The marriage transformed the landless knight from a minor family into one of the richest men in the kingdom, a sign of his power and prestige at court. They had five sons and five daughters, and have numerous descendants. William made numerous improvements to his wife's lands, including extensive additions to Pembroke Castle and Chepstow Castle.

• Co-Justiciar, 1190. 1239 William was one of five co-Justiciars appointed by Richard when he left for the Third Crusade.

• Loyal to the King, 1215. 1034,1240 William was one of the few English earls to remain loyal to the king through the First Barons' War. It was William whom King John trusted on his deathbed to make sure John's nine-year-old son Henry would get the throne. It was William who took responsibility for the king's funeral and burial at Worcester Cathedral.

On 11 November 1216 at Gloucester, upon the death of King John, William Marshal was named by the king's council (the chief barons who had remained loyal to King John in the First Barons' War) to serve as protector of the nine-year-old King Henry III, and regent of the kingdom. William served as "Guardian of the Realm", in effect, Regent to the King for another 19 months.

• Magna Carta, 1215, Runneymede, England. 1241,1242 William remained loyal throughout the hostilities between John and his barons which culminated on 15 June 1215 at Runnymede with the sealing of Magna Carta. He served as King John's leading lay negotiator throughout the first half of 1215 but he also had sympathy for the baronial cause due to his history of difficulties with King John.

William was afforded a prominent position in the text of the Magna Carta of 1215 appearing as the first named English magnate. He is listed as giving "advice" to the King on terms agreed and to be one of those who remained a "loyal subject"

• Battle of Lincoln, 20 May 1217, Lincoln, England. 1243 On 11 November 1216 at Gloucester, upon the death of King John, William Marshal was named by the king's council (the chief barons who had remained loyal to King John in the First Barons' War) to serve as protector of the nine-year-old King Henry III, and regent of the kingdom.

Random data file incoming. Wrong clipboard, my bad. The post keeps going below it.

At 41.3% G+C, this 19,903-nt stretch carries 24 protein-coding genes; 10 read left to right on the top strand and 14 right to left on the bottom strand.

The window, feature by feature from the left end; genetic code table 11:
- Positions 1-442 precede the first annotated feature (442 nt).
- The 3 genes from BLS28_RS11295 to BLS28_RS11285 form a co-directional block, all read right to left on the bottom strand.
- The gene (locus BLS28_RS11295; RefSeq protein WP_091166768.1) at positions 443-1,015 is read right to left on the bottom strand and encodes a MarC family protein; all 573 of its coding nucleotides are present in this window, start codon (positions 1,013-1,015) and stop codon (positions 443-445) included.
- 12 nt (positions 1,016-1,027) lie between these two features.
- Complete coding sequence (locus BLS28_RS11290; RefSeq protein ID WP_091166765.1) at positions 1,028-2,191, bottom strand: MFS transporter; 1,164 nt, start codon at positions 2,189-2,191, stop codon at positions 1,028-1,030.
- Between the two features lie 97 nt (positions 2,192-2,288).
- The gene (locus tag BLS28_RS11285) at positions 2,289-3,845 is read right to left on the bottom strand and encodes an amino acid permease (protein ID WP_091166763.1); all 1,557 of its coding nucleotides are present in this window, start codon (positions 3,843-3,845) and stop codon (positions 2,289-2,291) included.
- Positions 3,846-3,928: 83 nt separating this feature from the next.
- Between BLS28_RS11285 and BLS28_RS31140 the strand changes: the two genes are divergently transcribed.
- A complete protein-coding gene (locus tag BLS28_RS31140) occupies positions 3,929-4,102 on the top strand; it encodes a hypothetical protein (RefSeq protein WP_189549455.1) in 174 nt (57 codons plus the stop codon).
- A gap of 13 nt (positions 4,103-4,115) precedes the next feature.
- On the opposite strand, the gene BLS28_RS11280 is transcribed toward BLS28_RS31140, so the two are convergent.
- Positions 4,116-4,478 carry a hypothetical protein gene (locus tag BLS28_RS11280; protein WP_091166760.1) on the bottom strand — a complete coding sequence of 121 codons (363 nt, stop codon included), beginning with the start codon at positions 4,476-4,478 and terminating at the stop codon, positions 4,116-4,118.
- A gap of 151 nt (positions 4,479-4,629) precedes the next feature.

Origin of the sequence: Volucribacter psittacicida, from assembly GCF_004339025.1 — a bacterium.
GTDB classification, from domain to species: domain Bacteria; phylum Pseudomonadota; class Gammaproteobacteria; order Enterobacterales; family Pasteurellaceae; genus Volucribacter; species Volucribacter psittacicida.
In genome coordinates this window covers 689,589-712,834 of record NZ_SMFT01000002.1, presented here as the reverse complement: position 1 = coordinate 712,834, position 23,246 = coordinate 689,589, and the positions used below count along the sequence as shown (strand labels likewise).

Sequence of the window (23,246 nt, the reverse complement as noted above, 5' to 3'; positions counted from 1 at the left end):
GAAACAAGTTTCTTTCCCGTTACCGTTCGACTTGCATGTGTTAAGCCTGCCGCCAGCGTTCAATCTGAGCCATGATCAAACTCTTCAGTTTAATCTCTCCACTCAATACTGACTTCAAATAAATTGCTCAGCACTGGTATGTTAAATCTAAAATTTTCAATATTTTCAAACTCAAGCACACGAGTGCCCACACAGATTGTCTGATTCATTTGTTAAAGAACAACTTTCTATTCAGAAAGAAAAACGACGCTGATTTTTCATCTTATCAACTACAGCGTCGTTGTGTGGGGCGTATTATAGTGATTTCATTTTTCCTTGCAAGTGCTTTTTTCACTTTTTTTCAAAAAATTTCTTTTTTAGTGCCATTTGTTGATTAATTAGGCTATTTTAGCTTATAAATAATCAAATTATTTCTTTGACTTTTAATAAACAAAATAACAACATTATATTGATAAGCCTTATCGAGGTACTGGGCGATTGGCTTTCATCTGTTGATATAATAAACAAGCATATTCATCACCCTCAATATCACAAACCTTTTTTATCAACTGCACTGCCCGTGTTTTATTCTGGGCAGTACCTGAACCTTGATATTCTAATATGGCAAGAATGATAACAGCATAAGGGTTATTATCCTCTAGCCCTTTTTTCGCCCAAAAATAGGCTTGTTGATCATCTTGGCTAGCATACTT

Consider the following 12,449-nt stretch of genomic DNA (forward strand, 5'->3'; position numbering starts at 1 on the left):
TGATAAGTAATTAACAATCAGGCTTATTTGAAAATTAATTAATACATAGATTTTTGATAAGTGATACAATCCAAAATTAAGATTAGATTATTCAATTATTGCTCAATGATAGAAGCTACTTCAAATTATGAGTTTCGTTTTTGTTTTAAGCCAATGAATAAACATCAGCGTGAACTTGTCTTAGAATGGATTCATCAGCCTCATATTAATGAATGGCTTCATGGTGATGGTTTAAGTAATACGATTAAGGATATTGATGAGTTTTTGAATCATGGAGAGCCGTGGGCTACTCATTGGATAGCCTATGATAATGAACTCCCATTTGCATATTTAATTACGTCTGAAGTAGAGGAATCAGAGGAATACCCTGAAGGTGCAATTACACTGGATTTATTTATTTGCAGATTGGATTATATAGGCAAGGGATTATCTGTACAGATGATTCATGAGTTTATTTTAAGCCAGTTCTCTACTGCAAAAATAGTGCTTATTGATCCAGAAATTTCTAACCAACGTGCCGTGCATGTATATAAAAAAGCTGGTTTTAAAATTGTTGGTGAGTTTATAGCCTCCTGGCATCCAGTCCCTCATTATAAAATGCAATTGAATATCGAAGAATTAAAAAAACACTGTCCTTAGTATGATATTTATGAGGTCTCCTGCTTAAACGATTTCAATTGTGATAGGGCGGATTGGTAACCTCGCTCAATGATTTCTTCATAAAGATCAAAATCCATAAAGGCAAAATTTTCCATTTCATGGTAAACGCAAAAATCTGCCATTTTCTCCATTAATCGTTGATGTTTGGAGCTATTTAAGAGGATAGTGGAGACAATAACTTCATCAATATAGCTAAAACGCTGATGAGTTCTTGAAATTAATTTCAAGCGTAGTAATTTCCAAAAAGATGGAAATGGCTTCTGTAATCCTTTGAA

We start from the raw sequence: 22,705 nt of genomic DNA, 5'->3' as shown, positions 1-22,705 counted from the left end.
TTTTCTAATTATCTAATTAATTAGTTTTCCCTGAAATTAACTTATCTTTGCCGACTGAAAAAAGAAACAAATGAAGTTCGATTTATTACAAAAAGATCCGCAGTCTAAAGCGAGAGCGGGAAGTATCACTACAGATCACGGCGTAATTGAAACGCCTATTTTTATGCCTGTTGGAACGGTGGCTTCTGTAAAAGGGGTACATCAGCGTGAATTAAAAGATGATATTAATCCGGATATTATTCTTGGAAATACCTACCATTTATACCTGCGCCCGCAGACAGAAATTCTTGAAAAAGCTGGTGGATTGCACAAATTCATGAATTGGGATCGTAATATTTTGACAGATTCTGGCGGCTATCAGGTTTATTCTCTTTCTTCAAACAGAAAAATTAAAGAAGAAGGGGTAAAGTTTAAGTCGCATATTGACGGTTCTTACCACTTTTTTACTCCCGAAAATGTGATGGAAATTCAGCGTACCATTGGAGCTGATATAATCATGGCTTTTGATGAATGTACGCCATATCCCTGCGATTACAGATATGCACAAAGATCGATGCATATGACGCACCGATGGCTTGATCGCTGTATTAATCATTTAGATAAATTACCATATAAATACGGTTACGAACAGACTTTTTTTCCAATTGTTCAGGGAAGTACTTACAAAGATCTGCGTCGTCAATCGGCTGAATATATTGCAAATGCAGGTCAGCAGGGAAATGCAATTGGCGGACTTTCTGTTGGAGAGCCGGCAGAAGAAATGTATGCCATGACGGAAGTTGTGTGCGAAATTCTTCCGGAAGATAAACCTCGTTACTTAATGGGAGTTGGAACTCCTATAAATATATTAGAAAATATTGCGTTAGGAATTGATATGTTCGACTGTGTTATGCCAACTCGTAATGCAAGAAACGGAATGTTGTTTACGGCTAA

To solidify Henry III's position, the forces of Prince Louis of France had to be defeated. William lead the royalist forces in the Battle of Lincoln which defeated the French. The English histoian David Carpenter has described this battle as "one of the most decisive battles in English history'.

William served as "Guardian of the Realm", in effect, Regent to the King for another 19 months.

• Descendants, 1219. 1034 During the civil wars in Ireland, William had taken two manors that the Bishop of Ferns claimed but could not get back. Some years after William's death, that bishop is said to have laid a curse on the family that William's sons would have no children, and the great Marshal estates would be scattered. Each of William's sons did become earl of Pembroke and marshal of England, and each died without legitimate issue. William's vast holdings were then divided among the husbands of his five daughters.

Through his daughter Isabel, William is ancestor to the both the Bruce and Stewart kings of Scots. Through his granddaughter Maud de Braose, William is ancestor to the last Plantagenet kings, Edward IV through Richard III, and all English monarchs from Henry VIII and afterward.


William married Isabel Fitzgilbert De Clare, daughter of Richard De Clare Strongbow Second Earl of Pembroke and Aoife (Eva) MacMurrough of Leinster, in Aug 1189.1034 (Isabel Fitzgilbert De Clare was born in 1172 in Pembrokeshire, Wales,1039 died in 1220 in Pembrokeshire, Wales 1039 and was buried in Tintern Abbey, Monmouthshire, England 1039,1040.)